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Time to drop social media personas and get back to reality

By Li Qingqing / Global Times Share:
Social Media Icons Displayed On The Screen of A Phone. flickr/Mike MacKenzie

Have you seen people who take pictures of food for more than 10 minutes before starting to eat? How about those who beautify their selfie so much so that they cannot anymore be recognized?

Or, have you met people who show off their exquisite and expensive daily necessities – Dyson supersonic hair dryer, Miele tumble dryer – at the expense of high monthly repayments and living beyond their means?

There must be one or more who exist in your WeChat Moments. No matter what they choose to share, they share the best and even the most unreal. These people have one thing in common: Their life seems to be surprisingly exquisite on social media. But in reality? Not so much.

Take my friend Chen. Every time I went to a restaurant with her, she would not take a bite until all the dishes we ordered were on the table. Then, she would spend five minutes on setting the dishes in a seemingly random but in fact meticulously arranged order. Then the most important part: taking pictures. After that, she would choose one out of more than 20 pictures which basically looked the same, click in the filter app and add a filter for food to it.

The food eventually looked 10 times more delicious and exquisite in WeChat Moments than it really was. We had no chance to really enjoy the food, though – it all went cold before we even had time to eat.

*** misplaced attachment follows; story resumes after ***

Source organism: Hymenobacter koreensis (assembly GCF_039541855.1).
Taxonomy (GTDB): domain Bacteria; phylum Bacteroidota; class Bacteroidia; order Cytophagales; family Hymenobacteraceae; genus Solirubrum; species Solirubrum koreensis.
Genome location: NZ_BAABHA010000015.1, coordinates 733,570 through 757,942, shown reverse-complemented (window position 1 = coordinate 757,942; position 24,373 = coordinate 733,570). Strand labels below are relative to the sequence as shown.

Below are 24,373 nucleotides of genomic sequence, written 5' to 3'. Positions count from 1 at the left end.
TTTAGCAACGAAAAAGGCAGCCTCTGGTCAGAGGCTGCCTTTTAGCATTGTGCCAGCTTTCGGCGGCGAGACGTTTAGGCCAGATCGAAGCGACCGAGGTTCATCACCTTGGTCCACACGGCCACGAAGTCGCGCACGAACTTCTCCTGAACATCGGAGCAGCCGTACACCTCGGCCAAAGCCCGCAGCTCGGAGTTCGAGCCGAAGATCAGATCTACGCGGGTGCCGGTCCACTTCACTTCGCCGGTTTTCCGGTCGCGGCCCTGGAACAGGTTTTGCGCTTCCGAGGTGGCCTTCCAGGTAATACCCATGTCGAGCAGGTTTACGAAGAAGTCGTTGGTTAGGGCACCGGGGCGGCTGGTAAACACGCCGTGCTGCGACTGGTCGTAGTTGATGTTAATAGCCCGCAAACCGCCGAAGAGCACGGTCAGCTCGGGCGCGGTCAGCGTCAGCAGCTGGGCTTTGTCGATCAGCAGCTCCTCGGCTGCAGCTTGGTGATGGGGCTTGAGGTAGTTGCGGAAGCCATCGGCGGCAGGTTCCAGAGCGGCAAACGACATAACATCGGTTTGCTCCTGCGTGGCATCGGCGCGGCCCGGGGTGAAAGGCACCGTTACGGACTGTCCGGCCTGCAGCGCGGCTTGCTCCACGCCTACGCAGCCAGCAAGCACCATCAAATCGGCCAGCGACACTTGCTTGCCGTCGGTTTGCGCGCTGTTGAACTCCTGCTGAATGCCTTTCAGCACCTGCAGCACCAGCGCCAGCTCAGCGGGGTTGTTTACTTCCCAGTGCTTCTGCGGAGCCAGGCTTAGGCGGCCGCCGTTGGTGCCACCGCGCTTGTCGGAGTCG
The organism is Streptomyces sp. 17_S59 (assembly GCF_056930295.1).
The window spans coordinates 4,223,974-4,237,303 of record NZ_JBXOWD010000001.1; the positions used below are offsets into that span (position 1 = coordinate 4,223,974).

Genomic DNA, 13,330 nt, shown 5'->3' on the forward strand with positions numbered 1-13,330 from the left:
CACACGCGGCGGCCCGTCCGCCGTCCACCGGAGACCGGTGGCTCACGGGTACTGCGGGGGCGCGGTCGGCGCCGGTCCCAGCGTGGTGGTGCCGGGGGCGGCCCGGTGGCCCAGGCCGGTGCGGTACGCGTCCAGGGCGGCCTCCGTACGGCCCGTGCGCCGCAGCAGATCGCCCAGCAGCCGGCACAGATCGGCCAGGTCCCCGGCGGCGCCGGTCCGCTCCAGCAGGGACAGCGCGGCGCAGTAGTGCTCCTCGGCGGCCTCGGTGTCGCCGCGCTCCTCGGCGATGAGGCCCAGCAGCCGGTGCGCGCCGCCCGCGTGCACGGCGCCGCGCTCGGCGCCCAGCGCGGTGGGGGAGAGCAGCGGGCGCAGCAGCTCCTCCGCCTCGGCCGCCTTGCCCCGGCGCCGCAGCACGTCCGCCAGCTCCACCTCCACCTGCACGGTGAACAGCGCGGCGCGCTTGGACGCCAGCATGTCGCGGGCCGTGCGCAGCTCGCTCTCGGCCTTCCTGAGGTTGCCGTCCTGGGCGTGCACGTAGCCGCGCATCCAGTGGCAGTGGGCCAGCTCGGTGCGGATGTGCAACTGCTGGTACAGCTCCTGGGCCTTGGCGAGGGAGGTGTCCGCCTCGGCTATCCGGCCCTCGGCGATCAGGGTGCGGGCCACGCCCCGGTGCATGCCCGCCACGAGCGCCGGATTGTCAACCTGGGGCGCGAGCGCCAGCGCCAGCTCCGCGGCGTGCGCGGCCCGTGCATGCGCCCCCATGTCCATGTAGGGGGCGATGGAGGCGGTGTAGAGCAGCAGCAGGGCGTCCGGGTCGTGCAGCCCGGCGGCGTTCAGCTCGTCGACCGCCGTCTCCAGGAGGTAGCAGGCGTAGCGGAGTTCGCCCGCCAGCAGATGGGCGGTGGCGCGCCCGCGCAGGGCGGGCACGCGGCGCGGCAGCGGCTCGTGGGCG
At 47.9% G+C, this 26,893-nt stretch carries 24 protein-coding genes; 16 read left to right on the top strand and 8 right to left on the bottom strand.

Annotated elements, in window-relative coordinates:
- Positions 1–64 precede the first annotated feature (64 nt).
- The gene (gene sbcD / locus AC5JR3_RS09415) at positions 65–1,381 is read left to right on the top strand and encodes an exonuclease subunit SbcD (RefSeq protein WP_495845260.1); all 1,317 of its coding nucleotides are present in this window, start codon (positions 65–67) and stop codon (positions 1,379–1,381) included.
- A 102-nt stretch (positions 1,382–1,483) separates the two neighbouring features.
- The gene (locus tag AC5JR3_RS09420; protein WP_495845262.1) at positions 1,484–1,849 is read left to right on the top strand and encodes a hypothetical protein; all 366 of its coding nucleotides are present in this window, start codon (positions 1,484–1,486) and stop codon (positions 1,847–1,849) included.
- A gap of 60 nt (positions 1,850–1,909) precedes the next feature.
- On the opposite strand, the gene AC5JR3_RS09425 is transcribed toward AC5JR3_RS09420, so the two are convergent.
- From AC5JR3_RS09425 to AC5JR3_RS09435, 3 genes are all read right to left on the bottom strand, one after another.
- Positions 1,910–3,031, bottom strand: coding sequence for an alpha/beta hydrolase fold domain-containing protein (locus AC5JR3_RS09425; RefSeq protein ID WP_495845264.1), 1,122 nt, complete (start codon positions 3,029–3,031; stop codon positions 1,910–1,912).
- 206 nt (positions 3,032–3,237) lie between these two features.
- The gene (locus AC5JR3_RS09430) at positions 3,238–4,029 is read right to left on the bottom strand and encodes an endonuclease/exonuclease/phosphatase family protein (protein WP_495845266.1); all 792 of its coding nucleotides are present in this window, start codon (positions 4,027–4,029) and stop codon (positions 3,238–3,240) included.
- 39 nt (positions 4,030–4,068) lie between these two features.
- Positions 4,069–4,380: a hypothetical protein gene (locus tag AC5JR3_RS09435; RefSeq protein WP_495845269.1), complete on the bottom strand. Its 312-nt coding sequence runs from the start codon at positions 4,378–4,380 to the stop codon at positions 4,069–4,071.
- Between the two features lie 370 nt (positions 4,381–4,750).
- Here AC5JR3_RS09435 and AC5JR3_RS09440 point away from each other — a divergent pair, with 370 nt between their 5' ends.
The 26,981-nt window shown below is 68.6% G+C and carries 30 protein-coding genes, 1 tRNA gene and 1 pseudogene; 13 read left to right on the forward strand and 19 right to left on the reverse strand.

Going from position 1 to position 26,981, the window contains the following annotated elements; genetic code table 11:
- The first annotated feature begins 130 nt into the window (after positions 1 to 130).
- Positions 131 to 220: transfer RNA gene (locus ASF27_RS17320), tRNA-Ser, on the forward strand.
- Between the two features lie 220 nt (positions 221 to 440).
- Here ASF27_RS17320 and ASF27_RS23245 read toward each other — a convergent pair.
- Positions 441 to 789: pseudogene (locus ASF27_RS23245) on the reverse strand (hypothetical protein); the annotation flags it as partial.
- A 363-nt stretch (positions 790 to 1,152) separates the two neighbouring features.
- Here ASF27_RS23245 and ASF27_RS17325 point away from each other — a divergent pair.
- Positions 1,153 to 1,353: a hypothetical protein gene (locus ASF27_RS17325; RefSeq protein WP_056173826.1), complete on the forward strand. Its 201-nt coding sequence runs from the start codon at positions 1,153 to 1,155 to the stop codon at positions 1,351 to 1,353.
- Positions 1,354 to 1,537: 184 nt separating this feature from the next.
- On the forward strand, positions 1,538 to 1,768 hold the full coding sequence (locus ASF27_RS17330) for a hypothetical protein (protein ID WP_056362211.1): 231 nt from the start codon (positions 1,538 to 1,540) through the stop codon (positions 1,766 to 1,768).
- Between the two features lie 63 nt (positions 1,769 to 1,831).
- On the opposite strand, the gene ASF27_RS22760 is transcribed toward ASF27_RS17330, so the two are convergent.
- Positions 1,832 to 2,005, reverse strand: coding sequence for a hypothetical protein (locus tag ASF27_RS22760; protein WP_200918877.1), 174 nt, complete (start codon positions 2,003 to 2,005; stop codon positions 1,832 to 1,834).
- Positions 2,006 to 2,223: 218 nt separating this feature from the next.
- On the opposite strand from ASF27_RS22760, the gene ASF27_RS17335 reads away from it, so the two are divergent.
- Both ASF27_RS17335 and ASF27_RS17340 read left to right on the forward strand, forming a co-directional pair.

But Chen’s real life is much less exquisite. She hates to wash the dishes, so she leaves them in the sink for days. She is also “too busy” to clean up, let alone listen to those vinyl records that she bought weeks ago – they were bought only to be shared on social media.

Is this self-deceiving? Do we care too much about others’ opinions and try too hard to please others? Many people find it hard to be confident and to accept themselves, and thus they are afraid to show their real life on social media. What they are trying to prove is precisely what they lack in reality: luxurious fine things, leisurely and carefree spare time, etc. But this will not bring any change to reality, as they still follow the same old pattern of life.

After all, people do not live in WeChat Moments or any other social media platform. The life they choose to share is only data that is stored on their mobile phones. People eventually have to come back to reality. If they really want an elegant, classy and exquisite life, they should put more effort into achieving it instead of fabricating it.

Looking at themselves honestly should be the first step for these people. When people accept their real life, they can lower their ideal self-image and be more realistic and confident.

People will also feel happier if they no longer max out credit cards or go beyond their budgets just to show off expensive things online. Likewise, if people go to the library and gym and really focus on reading and body building instead of taking pictures, they will get rewarding results in the end.

Indeed, nobody wants to show a messy life to other people. Everyone wants to be admired and even envied. But how does it feel when you receive tens or even hundreds of “likes” online but find out that nothing has changed when you come back to real life?

Being more confident, accepting yourself and trying your best to be a better person is much more meaningful than beautifying your life on social media. Global Times.

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